What allowed Google to triumph over AltaVista, the first comprehensive Internet search engine, was the ability to sort the result by relevance to the user. Google used the fact that popular pages were mostly linked to than less relevant one to compute a static score, the famous page rank, and display pages in order. The rest is history: Google is multi-billion dollars business and AltaVista is gone.
The techniques used by search engines are also relevant in implementing search engines on every day databases. For search and query, the data are described in tables that relate to each other. This means that, like as web search were based on page links, it is possible to sort data by the way they link at each others.
From here it is easy to create a full text search table using the really good FTS4 extension. How ever, like the ancient AltaVista, the results are not sorted and not always relevant:
The result are just ordered in there database order making “M.A.N. Matrix Adjusted Normal” of 1992 appearing before “The Matrix” of 1999. Obviously, this is not very useful.
However, it is possible to take advantage of the relational database information to create a graph of all the results and linking them together. For example, with Matrix, we will have:
From this graph, it is possible to compute a relevance score based the different links. The most well known algorithm for that is the famous “Page’s Rank” (From Larry Page now CEO of Google). However, “Page’s Rank” is designed to score a static set (the original snapshot of the Internet that early Google was doing at regular time). In our case, computing “Page’s Rank” on the generated graph will be slow and not very relevant.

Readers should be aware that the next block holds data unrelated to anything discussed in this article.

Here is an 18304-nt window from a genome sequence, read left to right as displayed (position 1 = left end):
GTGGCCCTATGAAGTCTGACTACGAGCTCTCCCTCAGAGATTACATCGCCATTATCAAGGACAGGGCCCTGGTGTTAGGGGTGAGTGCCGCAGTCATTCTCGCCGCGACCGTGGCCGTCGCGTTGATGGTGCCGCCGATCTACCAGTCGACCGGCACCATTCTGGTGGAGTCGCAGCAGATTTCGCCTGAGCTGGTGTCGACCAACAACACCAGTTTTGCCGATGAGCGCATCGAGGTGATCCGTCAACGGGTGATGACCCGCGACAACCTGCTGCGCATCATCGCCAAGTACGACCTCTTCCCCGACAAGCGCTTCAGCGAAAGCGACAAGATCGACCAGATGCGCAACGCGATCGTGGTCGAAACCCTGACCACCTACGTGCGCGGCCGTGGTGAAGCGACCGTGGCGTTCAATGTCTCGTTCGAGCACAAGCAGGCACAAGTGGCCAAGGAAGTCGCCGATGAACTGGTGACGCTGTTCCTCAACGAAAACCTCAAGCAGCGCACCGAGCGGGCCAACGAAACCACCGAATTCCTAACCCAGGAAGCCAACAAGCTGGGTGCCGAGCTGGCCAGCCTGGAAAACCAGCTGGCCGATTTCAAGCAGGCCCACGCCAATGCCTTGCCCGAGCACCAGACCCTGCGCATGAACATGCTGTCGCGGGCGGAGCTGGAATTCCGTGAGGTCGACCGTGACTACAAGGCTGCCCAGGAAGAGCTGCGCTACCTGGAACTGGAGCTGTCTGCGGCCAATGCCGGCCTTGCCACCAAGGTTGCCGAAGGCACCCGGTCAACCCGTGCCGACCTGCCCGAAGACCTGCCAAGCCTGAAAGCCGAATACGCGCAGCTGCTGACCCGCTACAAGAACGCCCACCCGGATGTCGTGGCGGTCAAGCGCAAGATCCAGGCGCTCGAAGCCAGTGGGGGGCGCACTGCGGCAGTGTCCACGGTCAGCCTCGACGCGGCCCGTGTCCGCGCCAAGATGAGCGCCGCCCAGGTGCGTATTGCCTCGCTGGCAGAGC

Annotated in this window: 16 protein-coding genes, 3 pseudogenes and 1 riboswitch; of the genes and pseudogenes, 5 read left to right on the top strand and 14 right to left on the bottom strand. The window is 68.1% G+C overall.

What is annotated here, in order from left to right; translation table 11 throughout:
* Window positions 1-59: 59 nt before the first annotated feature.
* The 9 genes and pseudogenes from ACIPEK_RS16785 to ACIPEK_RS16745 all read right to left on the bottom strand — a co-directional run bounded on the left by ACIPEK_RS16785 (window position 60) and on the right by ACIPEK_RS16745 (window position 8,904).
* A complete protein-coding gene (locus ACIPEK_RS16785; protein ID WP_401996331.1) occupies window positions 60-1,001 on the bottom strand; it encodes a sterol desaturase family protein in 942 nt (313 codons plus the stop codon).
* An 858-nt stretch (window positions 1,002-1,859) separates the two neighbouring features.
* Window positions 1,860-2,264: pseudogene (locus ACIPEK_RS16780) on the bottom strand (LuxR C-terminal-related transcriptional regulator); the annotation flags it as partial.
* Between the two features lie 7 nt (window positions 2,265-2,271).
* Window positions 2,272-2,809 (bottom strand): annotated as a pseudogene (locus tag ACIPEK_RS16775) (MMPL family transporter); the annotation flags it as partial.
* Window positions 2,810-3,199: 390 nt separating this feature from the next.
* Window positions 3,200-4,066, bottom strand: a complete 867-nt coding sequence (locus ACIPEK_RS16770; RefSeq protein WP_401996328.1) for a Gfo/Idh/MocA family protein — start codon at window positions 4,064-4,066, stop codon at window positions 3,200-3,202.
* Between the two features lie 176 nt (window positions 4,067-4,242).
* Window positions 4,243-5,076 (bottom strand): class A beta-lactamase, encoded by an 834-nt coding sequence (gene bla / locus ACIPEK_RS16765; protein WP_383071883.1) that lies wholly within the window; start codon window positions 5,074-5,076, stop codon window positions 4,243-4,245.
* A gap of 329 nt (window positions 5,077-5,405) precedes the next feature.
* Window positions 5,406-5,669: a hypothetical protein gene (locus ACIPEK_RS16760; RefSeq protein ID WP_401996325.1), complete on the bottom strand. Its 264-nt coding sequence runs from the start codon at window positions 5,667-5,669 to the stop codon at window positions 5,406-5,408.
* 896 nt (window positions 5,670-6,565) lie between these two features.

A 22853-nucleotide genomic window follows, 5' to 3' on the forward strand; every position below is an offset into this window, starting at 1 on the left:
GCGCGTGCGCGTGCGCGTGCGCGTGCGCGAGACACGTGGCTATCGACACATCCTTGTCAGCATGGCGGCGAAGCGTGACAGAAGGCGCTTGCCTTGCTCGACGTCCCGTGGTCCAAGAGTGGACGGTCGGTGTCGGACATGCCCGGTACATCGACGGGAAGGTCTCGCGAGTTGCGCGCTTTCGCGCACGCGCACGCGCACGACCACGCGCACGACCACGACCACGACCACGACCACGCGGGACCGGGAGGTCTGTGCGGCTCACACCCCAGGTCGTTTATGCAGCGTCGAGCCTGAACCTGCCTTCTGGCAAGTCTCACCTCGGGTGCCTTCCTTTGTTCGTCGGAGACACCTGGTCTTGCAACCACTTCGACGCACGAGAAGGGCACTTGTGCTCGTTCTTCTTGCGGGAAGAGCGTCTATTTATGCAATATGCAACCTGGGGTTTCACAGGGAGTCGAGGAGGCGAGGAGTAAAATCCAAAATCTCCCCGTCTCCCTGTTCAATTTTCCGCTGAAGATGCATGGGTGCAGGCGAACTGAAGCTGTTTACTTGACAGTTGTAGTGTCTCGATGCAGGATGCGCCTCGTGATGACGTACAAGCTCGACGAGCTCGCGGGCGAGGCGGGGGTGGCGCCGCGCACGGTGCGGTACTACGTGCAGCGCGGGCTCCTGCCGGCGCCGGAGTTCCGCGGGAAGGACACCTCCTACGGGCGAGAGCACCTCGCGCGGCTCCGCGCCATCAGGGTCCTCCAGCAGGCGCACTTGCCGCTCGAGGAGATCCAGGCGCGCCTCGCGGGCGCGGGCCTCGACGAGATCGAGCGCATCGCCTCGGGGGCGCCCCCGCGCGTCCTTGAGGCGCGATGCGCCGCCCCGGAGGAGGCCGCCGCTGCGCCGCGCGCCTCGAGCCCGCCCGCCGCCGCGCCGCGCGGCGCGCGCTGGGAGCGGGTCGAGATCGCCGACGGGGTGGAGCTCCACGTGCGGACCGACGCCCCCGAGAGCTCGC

The HITS algorithm was designed to run on a dynamic graph. For each node, it computes two scores: an “Authority” score defining how much a node has been linked to, and a “Hub” score defining how much a node links to the others.
If we compute the HITS on the Matrix result set, we suddenly have more relevant order:
The process is really good as it even works with more elusive:
The search engine process a text query in 4 sequential steps:
For performance reason, the original database is reconstructed into a separate SQLite database which allows the engine to easily identify the full text results and links the node together.
The “main_xxx” tables are global tables used by the engine:
Each domain is contained in its own table. Obviously, searchable text is stored as an identifier pointing back to the fulltext table. Depending on the metadata, external IDs (link MovieID and NameID) are ItemIDs or using secondary indexes.
This structure allows implementing most of the database extraction directly in SQL. Using the metadata table, the engine can create two
SELECT queries to get all the forward links of an Item and another to get all the incoming links.
The graph generation phases are by far the most expensive. The experience shows that you don’t actually need a lot of generations in most of the cases.
In this experiment, I’ve run the same research “Kwai” but once with only one generation and 500 nodes max (the text result returns around
400 nodes). The second time I allowed the engine to issue more nodes with a second generation. The two runs return equivalent results however the first one just ran for a fraction of time of the second: